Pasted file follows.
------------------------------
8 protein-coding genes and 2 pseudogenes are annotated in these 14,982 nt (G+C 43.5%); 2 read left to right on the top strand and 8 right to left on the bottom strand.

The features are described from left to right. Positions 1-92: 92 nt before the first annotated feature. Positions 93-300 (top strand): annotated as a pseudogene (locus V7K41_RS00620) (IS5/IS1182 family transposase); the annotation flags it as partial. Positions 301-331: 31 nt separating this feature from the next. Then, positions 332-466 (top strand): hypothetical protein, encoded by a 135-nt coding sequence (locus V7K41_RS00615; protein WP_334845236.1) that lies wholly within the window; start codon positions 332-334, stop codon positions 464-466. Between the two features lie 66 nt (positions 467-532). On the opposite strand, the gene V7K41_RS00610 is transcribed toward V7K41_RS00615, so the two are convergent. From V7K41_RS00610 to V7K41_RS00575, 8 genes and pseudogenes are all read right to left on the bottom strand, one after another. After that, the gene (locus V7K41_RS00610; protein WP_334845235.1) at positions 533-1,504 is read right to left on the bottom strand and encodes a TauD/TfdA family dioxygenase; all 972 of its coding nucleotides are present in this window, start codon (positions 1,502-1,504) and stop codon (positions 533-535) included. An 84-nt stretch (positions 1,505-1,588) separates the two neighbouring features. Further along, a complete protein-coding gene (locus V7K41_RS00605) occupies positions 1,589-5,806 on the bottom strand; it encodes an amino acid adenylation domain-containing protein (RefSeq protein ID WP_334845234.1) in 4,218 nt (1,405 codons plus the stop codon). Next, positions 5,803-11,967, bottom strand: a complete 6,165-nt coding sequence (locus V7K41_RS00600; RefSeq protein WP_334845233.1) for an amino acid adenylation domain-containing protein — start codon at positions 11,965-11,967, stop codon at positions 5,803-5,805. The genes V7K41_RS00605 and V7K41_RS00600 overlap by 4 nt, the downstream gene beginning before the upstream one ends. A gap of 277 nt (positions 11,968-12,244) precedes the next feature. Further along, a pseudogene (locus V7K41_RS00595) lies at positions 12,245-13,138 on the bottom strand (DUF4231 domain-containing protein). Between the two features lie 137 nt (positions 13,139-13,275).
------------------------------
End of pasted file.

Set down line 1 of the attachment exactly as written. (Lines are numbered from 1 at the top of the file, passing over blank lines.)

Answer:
8 protein-coding genes and 2 pseudogenes are annotated in these 14,982 nt (G+C 43.5%); 2 read left to right on the top strand and 8 right to left on the bottom strand.